Thousands of barnacle geese have arrived in Dumfries and Galloway this autumn to stay for the winter.Read the full story ›
One flood alert and seven flood warnings have been issued for Dumfries and Galloway and along the Solway Firth coast.
Coastal flooding was predicted at around 10pm due to a combination of tidal levels and large waves.
Flood warnings have been issued for East Luce Bay, Kirkcudbright Bay, Rough Firth, South West Rhins, Southerness Point, Upper Solway Firth and West Luce Bay.
A flood alert has been issued for Dumfries and Galloway.
A flood alert means flooding is possible. A flood warning means flooding is imminent and immediate action is required.
Residents are advised to be vigilant and protect themselves and their properties. Information is available through Floodline on 0345 9881188.
The University of Cumbria report will be unveiled at at the University of Glasgow’s Crichton Campus in Dumfries.Read the full story ›
A rowing raid, involving St. Ayles rowing skiffs with teams from around Scotland and a group of schoolchildren from Bowness-on-Solway, has begun.
The group are re-enacting while learning more about a historical event, where residents of the Scottish town of Annan rowed over the Solway Firth to steal an English church bell.
A daring rowing raid across the Solway Firth has been re-enacted.Read the full story ›
It's the culmination of an epic journey, from a group of islands in the Arctic Ocean to Dumfries and Galloway.
The entire barnacle geese population from Svalbard off the coast of Norway will winter on the Solway Firth.
After almost dying out in the 1940s, at its peak, more than 35,000 are set to arrive here this year.
Many have already made the journey.
Tens of thousands of barnacle geese are arriving in the region to winter on the Solway Firth.
The birds have travelled from a group of islands in the Arctic Ocean and have drawn in bird watchers from all over the UK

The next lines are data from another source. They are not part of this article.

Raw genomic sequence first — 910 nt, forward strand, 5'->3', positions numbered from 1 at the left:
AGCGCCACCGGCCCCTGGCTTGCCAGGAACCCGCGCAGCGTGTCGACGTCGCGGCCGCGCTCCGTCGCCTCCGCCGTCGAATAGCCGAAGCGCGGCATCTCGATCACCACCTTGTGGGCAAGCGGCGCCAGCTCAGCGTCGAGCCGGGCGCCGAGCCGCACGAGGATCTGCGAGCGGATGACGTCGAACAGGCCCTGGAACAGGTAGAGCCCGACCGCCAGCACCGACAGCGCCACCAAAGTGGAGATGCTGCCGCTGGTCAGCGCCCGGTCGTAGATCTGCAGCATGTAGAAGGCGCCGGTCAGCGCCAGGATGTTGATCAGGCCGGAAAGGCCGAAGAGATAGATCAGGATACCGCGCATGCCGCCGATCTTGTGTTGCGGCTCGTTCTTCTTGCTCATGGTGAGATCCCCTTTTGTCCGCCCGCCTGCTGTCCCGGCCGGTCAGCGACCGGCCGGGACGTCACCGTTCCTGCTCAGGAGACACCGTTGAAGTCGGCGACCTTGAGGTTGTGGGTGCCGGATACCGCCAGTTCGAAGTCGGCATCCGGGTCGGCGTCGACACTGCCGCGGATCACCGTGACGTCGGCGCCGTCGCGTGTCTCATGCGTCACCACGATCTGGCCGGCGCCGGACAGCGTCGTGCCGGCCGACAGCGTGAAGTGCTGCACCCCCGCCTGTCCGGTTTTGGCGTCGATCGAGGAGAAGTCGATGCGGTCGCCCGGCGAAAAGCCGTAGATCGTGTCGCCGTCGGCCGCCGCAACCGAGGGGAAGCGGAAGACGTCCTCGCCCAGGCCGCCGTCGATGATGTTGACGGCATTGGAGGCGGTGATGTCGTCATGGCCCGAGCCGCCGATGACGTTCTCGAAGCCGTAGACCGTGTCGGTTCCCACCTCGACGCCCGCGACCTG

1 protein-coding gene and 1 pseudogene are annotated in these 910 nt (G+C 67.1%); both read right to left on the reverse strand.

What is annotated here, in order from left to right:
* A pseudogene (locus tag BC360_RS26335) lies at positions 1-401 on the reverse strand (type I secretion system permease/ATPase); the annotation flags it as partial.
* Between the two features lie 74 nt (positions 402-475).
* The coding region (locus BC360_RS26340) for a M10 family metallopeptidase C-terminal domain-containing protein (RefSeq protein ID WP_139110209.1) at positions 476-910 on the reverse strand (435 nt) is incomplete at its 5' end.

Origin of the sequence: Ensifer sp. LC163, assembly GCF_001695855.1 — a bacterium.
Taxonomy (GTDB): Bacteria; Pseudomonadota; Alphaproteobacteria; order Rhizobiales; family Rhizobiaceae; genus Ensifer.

Joe Bilous is from Caerlaverock Wetland Centre.
Tens of thousands of barnacle geese have begun arriving in the region for winter on the Solway Firth.
The birds have travelled from a group of islands in the Arctic Ocean. They draw in bird watchers from all over the UK.
It's definitely one of the best wildlife spectacles in the UK certainly through the winter, it's just incredible, the sight and sound of all of these geese, thousands and thousands of geese is just spectacular"
Fishermen on the Cumbrian side of the Solway Firth could face further restrictions on the number of salmon they can catch.
The Environment Agency is proposing new rules that would mean only three salmon a year can be kept, rather than the ten currently allowed.
It claims the changes are necessary because the fish population is dangerously low. Although the low numbers of salmon are not due to over-fishing but to the poor survival rate of salmon at sea, the agency believes cutting the number of fish caught will help the population recover.
But haaf netters say the move would threaten a method of fishing that is unique to the area and dates back to the Vikings.
A body has been found washed up on the beach at the Solway Firth village of Portling.
The body was found on the Colvend coast around eight o'clock this morning about five miles south of Dalbeattie, when a local man was out walking on the beach.
Police believe the body may have been in the water for a considerable length of time.
The person has not yet been identified.
"We are obviously checking missing persons on both sides of the Solway.
Tests and a full investigation are being carried out to try and identify the body."